isotope

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isotope

 [i´so-tōp]
a chemical element having the same atomic number as another (i.e., the same number of nuclear protons), but having a different atomic mass (i.e., a different number of nuclear neutrons).
radioactive isotope radioisotope.
stable isotope one that does not transmute into another element with emission of corpuscular or electromagnetic radiations.

i·so·tope

(ī'sō-tōp), An isotope is identified by its symbol preceded by a superscript numeral showing its mass number (12C). Alternatively the mass number may follow the symbol at the same level (C 12). When the name of the element rather than its symbol is used, the numeral must follow and not precede the name (carbon 12). Do not join the numeral to the symbol or the name with a hyphen. The atomic number of an element (the unvarying number of protons in its nucleus) may be shown by a subscript numeral preceding the symbol 6C).
One of two or more nuclides that are chemically identical, having the same number of protons, yet differ in mass number, because their nuclei contain different numbers of neutrons; individual isotopes are names with the inclusion of their mass number in the superscript position (12C) and the atomic number (nuclear protons in the subscript position (6C). In former usage, the mass numbers follow the chemical symbol (C-12).
[iso- + G. topos, part, place]

isotope

/iso·tope/ (i´so-tōp) a chemical element having the same atomic number as another (i.e., the same number of nuclear protons), but having a different atomic mass (i.e., a different number of nuclear neutrons).

isotope

[ī′sətōp]
Etymology: Gk, isos + topos, place
one of two or more forms of an atom having the same number of protons in the atomic nucleus but different numbers of neutrons and thus a different atomic mass. For example, two common isotopes of carbon are 12C, which has six neutrons, and 14C, which has eight. Many isotopes are used in diagnostic and therapeutic procedures.

isotope

Imaging
An MRI term for atomic nuclei that contain the same number of protons, but differ in the number of neutrons in the nucleus of the atom for the element concerned.

i·so·tope

(ī'sŏ-tōp)
One of two or more nuclides that are chemically identical, having the same number of protons, yet differ in mass number, because their nuclei contain different numbers of neutrons; individual isotopes are named with the inclusion of their mass number in the superior position (12C) and the atomic number (nuclear protons) in the inferior position (6C).
[iso- + G. topos, part, place]

isotope

Chemically identical elements whose atomic nuclei have the same number of protons but different numbers of neutrons. The number of protons determines the number of orbital electrons and hence the chemical properties. Radioactive isotopes are called radionuclides. From the Greek iso -, equal and topos , place. Isotopes occupy the same place in the Periodic table of the elements.

isotope

any of the forms of an element having the same number of protons (atomic number) but a different number of neutrons (atomic mass). Some isotopes of an element may be radioisotopes (e.g. 12C is not radioactive while 14C is) and yet can function normally in biological material. Isotopes can thus be ‘tagged’ (using suitable detection devices such as geiger counters and autoradiography) as biochemical processes occur. See HALF-LIFE, AUTO RADIO GRAPH.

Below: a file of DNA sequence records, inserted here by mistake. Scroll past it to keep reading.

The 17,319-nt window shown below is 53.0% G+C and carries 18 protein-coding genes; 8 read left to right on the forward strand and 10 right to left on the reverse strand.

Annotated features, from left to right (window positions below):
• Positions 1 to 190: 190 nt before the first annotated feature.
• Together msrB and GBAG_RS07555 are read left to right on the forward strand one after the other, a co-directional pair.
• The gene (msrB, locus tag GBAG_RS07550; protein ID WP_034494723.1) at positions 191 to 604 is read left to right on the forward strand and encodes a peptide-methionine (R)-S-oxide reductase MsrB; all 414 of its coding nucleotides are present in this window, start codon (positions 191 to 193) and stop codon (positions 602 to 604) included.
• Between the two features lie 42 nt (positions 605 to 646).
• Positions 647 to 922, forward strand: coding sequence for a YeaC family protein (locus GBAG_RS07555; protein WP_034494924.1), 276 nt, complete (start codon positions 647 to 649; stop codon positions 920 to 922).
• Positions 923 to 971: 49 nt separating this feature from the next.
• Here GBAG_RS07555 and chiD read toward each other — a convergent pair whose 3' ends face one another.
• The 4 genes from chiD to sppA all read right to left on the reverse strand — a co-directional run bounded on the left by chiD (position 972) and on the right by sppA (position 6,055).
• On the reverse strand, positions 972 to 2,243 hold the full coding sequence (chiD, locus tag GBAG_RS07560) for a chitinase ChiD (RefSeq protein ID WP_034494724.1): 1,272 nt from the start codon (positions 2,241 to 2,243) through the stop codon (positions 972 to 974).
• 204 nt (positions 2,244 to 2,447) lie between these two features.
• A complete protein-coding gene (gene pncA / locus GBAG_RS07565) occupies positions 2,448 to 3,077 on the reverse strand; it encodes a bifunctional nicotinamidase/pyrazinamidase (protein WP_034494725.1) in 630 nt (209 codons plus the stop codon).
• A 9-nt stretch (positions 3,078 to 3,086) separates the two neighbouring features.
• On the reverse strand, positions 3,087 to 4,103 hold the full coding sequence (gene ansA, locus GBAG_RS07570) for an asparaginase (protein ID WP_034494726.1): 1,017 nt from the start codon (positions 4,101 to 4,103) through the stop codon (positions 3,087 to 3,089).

Isotope

An unstable form of an element that gives off radiation to become stable. Elements are characterized by the number of electrons around each atom. One electron's negative charge balances the positive charge of each proton in the nucleus. To keep all those positive charges in the nucleus from repelling each other (like the same poles of magnets), neutrons are added. Only certain numbers of neutrons work. Other numbers cannot hold the nucleus together, so it splits apart, giving off ionizing radiation. Sometimes one of the split products is not stable either, so another split takes place. The process is called radioactivity.

i·so·tope

(ī'sŏ-tōp)
One of two or more nuclides that are chemically identical, having the same number of protons, yet differ in mass number, because their nuclei contain different numbers of neutrons.
[iso- + G. topos, part, place]

isotope (ī´sōtōp),

n one of several nuclides having the same number of protons in their nuclei, and hence having the same atomic number but differing in the number of neutrons, and therefore in the mass number. The isotopes of a particular element have virtually identical chemical properties.
isotope, stable,
n a nonradioactive isotope of an element.

isotope

a chemical element having the same atomic number as another (i.e. the same number of nuclear protons), but having a different atomic mass (i.e. a different number of nuclear neutrons).

radioactive isotope
one having an unstable nucleus and which emits characteristic radiation during its decay to a stable form. See also radioisotope.
stable isotope
one that does not transmute into another element with emission of corpuscular or electromagnetic radiations.
References in periodicals archive ?
In a study, Ohio State University researcher Matthew Saltzman and his colleagues show how plankton provided a critical link between the atmosphere and chemical isotopes stored in rocks 500 million years ago.
The ratios of chemical isotopes enable scientists to identify the annual growth patterns in the tusks of mammoths and mastodons.
However, analyses of chemical isotopes in coral samples show that the reefs experienced similar water temperatures--and there, probably similar nitrate and phosphorus concentrations--without ill effects on several occasions during the past 7,000 years.